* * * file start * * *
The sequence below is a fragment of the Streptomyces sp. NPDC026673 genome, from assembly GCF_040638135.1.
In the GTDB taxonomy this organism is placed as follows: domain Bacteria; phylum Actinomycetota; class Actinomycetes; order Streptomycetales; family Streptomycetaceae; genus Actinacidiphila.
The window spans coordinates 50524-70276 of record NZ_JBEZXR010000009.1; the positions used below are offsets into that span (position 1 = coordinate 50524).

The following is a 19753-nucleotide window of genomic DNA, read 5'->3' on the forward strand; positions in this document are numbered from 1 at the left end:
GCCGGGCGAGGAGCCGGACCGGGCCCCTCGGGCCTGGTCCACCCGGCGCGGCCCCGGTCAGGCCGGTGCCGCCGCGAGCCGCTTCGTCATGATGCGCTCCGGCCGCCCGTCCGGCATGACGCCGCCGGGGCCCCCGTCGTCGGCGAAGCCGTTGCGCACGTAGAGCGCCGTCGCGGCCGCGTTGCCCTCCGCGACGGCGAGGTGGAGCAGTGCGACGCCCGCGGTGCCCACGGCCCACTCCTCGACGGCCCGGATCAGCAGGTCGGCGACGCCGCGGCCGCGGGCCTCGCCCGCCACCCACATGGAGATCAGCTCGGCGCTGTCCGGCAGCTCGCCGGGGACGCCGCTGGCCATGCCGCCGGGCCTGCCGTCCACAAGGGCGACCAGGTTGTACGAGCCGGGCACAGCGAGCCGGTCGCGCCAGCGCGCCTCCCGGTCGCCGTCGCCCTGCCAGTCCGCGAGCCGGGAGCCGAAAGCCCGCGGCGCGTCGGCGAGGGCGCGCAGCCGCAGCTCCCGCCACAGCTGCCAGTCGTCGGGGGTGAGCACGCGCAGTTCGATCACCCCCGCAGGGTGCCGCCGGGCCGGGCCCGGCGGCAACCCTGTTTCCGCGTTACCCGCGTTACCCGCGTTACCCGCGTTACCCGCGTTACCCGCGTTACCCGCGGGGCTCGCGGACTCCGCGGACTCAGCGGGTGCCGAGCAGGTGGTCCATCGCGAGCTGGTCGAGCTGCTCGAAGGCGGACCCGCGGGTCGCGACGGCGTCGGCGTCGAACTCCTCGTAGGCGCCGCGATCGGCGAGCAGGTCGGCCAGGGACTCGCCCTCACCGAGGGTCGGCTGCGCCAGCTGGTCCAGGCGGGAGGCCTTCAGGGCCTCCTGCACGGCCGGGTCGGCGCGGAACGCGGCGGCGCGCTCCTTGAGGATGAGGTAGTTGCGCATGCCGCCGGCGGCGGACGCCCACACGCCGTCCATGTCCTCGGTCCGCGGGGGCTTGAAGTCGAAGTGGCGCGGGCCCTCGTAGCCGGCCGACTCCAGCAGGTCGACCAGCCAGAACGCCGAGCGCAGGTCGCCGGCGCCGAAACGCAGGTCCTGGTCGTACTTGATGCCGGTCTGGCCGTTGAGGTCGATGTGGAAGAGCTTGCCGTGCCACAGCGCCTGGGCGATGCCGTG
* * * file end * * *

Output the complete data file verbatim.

The sequence below is a fragment of the Streptomyces sp. NPDC026673 genome, from assembly GCF_040638135.1.
In the GTDB taxonomy this organism is placed as follows: domain Bacteria; phylum Actinomycetota; class Actinomycetes; order Streptomycetales; family Streptomycetaceae; genus Actinacidiphila.
The window spans coordinates 50524-70276 of record NZ_JBEZXR010000009.1; the positions used below are offsets into that span (position 1 = coordinate 50524).

The following is a 19753-nucleotide window of genomic DNA, read 5'->3' on the forward strand; positions in this document are numbered from 1 at the left end:
GCCGGGCGAGGAGCCGGACCGGGCCCCTCGGGCCTGGTCCACCCGGCGCGGCCCCGGTCAGGCCGGTGCCGCCGCGAGCCGCTTCGTCATGATGCGCTCCGGCCGCCCGTCCGGCATGACGCCGCCGGGGCCCCCGTCGTCGGCGAAGCCGTTGCGCACGTAGAGCGCCGTCGCGGCCGCGTTGCCCTCCGCGACGGCGAGGTGGAGCAGTGCGACGCCCGCGGTGCCCACGGCCCACTCCTCGACGGCCCGGATCAGCAGGTCGGCGACGCCGCGGCCGCGGGCCTCGCCCGCCACCCACATGGAGATCAGCTCGGCGCTGTCCGGCAGCTCGCCGGGGACGCCGCTGGCCATGCCGCCGGGCCTGCCGTCCACAAGGGCGACCAGGTTGTACGAGCCGGGCACAGCGAGCCGGTCGCGCCAGCGCGCCTCCCGGTCGCCGTCGCCCTGCCAGTCCGCGAGCCGGGAGCCGAAAGCCCGCGGCGCGTCGGCGAGGGCGCGCAGCCGCAGCTCCCGCCACAGCTGCCAGTCGTCGGGGGTGAGCACGCGCAGTTCGATCACCCCCGCAGGGTGCCGCCGGGCCGGGCCCGGCGGCAACCCTGTTTCCGCGTTACCCGCGTTACCCGCGTTACCCGCGTTACCCGCGTTACCCGCGTTACCCGCGGGGCTCGCGGACTCCGCGGACTCAGCGGGTGCCGAGCAGGTGGTCCATCGCGAGCTGGTCGAGCTGCTCGAAGGCGGACCCGCGGGTCGCGACGGCGTCGGCGTCGAACTCCTCGTAGGCGCCGCGATCGGCGAGCAGGTCGGCCAGGGACTCGCCCTCACCGAGGGTCGGCTGCGCCAGCTGGTCCAGGCGGGAGGCCTTCAGGGCCTCCTGCACGGCCGGGTCGGCGCGGAACGCGGCGGCGCGCTCCTTGAGGATGAGGTAGTTGCGCATGCCGCCGGCGGCGGACGCCCACACGCCGTCCATGTCCTCGGTCCGCGGGGGCTTGAAGTCGAAGTGGCGCGGGCCCTCGTAGCCGGCCGACTCCAGCAGGTCGACCAGCCAGAACGCCGAGCGCAGGTCGCCGGCGCCGAAACGCAGGTCCTGGTCGTACTTGATGCCGGTCTGGCCGTTGAGGTCGATGTGGAAGAGCTTGCCGTGCCACAGCGCCTGGGCGATGCCGTG